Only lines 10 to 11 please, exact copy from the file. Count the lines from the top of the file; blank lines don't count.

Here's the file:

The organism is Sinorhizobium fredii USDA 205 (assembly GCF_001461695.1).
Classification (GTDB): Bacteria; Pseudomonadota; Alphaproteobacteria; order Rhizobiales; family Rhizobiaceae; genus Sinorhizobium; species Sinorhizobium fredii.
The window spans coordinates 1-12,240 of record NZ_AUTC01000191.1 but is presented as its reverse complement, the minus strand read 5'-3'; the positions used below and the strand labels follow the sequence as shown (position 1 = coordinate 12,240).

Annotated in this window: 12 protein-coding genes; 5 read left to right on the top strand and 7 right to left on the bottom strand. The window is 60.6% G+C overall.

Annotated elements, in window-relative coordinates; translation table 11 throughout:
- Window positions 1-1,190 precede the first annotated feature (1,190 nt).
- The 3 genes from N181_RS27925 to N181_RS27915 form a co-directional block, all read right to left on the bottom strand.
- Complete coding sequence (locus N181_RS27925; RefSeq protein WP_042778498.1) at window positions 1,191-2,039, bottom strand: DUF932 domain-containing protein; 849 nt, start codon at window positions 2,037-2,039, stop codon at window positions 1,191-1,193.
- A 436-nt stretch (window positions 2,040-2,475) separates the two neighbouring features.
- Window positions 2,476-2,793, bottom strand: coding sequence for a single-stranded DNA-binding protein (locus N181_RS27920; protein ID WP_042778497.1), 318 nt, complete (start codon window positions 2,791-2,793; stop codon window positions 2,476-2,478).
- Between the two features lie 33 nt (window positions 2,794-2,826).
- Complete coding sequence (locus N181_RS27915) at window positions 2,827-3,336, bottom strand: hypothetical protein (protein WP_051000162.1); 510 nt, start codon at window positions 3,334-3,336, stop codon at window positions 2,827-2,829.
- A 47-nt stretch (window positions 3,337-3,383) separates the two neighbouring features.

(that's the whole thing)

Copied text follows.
- Window positions 2,476-2,793, bottom strand: coding sequence for a single-stranded DNA-binding protein (locus N181_RS27920; protein ID WP_042778497.1), 318 nt, complete (start codon window positions 2,791-2,793; stop codon window positions 2,476-2,478).
- Between the two features lie 33 nt (window positions 2,794-2,826).